On a voice vote signaling strong bipartisan support, the committee approved an amendment that would end federal funding for slaughterhouse inspections, which would effectively ban horse slaughter in the U.S. The amendment, sponsored by Reps. Jim Moran, D-Va. and Bill Young, R-Fla., would impose a five-year ban on horse slaughter.
“The vote by the committee today demonstrates once again the widespread opposition to horse slaughter in the U.S.,” said Rep. Ben Ray Luján, D-N.M. “This is an important step forward to ensure horses are treated humanely and that horse slaughter is prohibited in the United States.”
The Appropriations Committee’s decision marks a significant setback for Roswell-based Valley Meat Co. and its owner, Rick De Los Santos, who still hopes to compel USDA inspections necessary to start up the nation’s first horse slaughterhouse in six years. Four other horse slaughter applications are pending around the country. Congress halted funding for mandatory inspections in 2007, effectively closing all horse slaughter operations. The funding was restored for the current fiscal year, opening the door for De Los Santos’ plans.
In statements provided to the Journal , all four Democrats in New Mexico’s congressional delegation, as well as Republican Gov. Susana Martinez, hailed the Appropriations Committee vote.
“A horse’s companionship is a way of life for many people across New Mexico,” Martinez said. “We rely on them for work and bond with them through their loyalty. Despite the federal government’s decision to legalize horse slaughter for human consumption, I believe creating a horse slaughter industry in New Mexico is wrong, and I am strongly opposed.”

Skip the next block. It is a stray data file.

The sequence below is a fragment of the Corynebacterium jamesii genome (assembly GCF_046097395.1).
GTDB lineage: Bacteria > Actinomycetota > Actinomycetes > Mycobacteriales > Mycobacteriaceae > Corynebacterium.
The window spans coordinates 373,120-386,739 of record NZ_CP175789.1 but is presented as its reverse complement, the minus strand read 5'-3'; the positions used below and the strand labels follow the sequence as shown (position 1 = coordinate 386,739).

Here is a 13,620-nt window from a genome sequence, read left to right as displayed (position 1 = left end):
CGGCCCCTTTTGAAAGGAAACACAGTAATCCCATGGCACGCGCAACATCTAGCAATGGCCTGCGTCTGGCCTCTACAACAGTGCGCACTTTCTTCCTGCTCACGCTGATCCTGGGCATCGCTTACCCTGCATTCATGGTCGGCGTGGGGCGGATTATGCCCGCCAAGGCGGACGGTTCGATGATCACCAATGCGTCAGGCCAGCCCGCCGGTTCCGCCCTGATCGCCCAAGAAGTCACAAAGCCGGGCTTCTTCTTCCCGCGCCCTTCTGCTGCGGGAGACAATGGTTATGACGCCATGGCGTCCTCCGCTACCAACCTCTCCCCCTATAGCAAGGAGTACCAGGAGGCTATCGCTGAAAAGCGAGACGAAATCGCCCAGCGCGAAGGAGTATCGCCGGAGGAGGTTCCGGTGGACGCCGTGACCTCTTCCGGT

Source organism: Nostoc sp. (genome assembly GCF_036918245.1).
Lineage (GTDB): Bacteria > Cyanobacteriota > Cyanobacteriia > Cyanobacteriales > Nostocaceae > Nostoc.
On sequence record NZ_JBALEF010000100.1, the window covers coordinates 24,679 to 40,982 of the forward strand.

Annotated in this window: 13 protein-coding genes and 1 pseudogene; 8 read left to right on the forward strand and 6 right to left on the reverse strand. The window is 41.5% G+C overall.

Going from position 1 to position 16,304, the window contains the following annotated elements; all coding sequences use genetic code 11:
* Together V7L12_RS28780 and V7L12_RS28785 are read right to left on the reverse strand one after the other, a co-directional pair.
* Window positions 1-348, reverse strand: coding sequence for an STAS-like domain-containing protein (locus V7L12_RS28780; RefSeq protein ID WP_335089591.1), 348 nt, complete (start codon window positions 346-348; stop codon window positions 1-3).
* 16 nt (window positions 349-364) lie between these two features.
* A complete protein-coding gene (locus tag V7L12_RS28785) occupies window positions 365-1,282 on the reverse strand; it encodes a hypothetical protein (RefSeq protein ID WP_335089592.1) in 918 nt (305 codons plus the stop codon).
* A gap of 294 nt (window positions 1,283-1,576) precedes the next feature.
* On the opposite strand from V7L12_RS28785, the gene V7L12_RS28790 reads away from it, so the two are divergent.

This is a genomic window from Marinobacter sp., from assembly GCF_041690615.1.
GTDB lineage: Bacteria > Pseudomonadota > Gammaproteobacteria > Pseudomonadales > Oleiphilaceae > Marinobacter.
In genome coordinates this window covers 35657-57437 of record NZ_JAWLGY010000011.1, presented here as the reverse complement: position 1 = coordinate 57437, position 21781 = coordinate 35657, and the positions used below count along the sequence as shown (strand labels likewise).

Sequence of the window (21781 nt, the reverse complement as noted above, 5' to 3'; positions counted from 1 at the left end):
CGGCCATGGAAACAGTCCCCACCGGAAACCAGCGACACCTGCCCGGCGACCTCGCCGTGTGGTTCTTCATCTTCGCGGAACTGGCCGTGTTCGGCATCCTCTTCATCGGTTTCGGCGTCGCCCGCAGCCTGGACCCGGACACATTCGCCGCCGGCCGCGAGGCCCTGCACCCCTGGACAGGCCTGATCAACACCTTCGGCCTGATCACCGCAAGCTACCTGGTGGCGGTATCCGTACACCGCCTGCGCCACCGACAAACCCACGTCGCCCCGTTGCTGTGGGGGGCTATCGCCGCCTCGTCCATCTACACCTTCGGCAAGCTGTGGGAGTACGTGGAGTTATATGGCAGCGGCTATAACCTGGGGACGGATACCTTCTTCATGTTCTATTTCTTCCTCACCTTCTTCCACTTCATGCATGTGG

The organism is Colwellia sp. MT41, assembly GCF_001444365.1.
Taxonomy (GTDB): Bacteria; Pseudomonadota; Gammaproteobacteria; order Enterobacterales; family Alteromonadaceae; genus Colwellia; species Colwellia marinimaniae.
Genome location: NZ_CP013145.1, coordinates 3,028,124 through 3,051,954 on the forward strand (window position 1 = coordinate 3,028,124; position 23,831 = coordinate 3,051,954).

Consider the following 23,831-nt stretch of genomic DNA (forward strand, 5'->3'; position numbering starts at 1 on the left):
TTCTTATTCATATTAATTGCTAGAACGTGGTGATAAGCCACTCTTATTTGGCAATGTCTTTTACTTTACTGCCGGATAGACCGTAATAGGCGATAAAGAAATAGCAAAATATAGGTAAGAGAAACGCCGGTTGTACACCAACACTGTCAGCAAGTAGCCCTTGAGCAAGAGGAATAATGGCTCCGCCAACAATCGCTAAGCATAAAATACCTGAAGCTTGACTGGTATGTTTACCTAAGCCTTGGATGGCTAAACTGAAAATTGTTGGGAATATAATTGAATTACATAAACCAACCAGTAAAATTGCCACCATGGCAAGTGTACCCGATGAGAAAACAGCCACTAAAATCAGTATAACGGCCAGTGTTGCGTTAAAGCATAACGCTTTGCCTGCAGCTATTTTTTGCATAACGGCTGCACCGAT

Sen. Tom Udall, D-N.M., said, “I share the concerns of many New Mexicans who are opposed to horse slaughter, and support barring funding for the inspection of horse meat for human consumption, especially when USDA is subject to budget sequestration.”
A. Blair Dunn, De Los Santos’ Albuquerque-based attorney, denounced the House committee vote and vowed to keep pressing for congressional funding of horse slaughterhouse inspections that would allow his client to open for business.
“We still have the full House to get through and the Senate, so it’s not a done deal in any respect,” Dunn told the Journal . “We understand Rep. Moran’s heart is in the right place, but the end result is he is actually harming horses.”
Proponents of horse slaughter in the U.S. contend it would prevent American horses from being shipped to Mexico, where slaughterhouse standards are less humane. They also argue that high grain costs are resulting in many horse owners allowing their horses to starve.
Rep. Steve Pearce, the New Mexico delegation’s lone Republican, said he supports funding for slaughterhouse inspections.
“If horse slaughter is not allowed in the U.S., horses are merely shipped to other countries, where the pregnant, starving, and lame horses face far less humane slaughter than they would here,” Pearce said. “And in this recession, many middle-class families can no longer afford to feed their pet horses and are forced to turn them loose to die a horrible and agonizing death from starvation.
“Banning horse slaughter in the U.S. does not result in humane treatment of horses,” Pearce added.
Rep. Michelle Lujan Grisham, D-N.M., introduced a bill in the Agriculture Committee on May 15 that would have banned the actual authorization – not just the funding – to inspect horse slaughter facilities. She withdrew the amendment when it became apparent it would not pass the committee. Lujan Grisham applauded Thursday’s Appropriations Committee vote and called horse slaughter “a cruel process that causes great pain and distress to the animals.”